Impact of COVID-19 Pandemic on Management of Urolithiasis

Table of Content

Introduction 

COVID-19 pandemic has had a major impact on health care services globally leading to reduced hospital admissions due to fear of patients contracting the disease and postponing scheduled treatments to conserve beds and staff to manage critically ill COVID-19 patients. Similar impacts were observed in patients with urinary calculi. Procedures related to urolithiasis have been postponed. Patients avoided seeking treatment thereby increasing the severity of the symptoms and risk complications.

Aim

The impact of the early COVID-19 pandemic on the presentation and management of urinary calculi around the globe was assessed in this systematic review.

Method

Study Design

  • Systematic review.

Treatment Strategy

  • The review was performed using the Preferred Reporting Items for Systematic Reviews and Meta-Analyses (PRISMA) approach.
  • A systematic search of Medline, Embase, and Central databases was conducted to identify the studies that compared the presentation and management of urinary calculi before and during the pandemic.
  • The studies covering the important clinical aspects of the stone disease were included.  

Endpoints

  • Change in the number of patients presenting with urolithiasis
  • Stone size
  • Stone location
  • Time from onset of symptoms to presentation
  • Complications
  • Type of management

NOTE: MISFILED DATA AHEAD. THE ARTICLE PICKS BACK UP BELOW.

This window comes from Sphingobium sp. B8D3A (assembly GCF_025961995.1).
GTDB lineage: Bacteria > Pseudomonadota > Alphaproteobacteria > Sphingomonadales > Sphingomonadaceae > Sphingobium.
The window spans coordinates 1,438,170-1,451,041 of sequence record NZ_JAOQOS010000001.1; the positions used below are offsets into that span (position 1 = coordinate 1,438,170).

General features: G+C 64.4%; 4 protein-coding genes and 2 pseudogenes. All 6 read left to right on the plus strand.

Results

  • Out of the 231 studies which were identified, 18 studies were eligible for inclusion.
  • There was a significant decline in the number of patients presenting to hospital ranging from 21%-70% at the beginning of the pandemic.
  • A trend of higher proportion of distal ureteral stones was reported in 4 studies.
  • The associated complication rates were higher during the pandemic.
  • There were mixed reports in terms of delay to presentation and use of conservative management.
  • An increasing trend in nephrostomies was noted at the onset of the pandemic.
  • A consistent trend toward reduction in elective procedures with wide variations was observed (shockwave lithotripsy 38%-98%, percutaneous nephrolithotomy 94%-100%, and ureteroscopy 8%-98%).

Conclusion

  • The impact of COVID-19 on urolithiasis has been highlighted in this systematic review.
  • The onset of COVID-19 pandemic resulted in differences in the number of patients presenting to hospital, rates of complications, and management of urinary calculi, including surgical interventions.
  • The findings are useful in elucidating the impact of early pandemic, variations in practices, and would be beneficial for future comparisons.

J Endourol. 2022 May 23. Doi: 10.1089/end.2022.0167.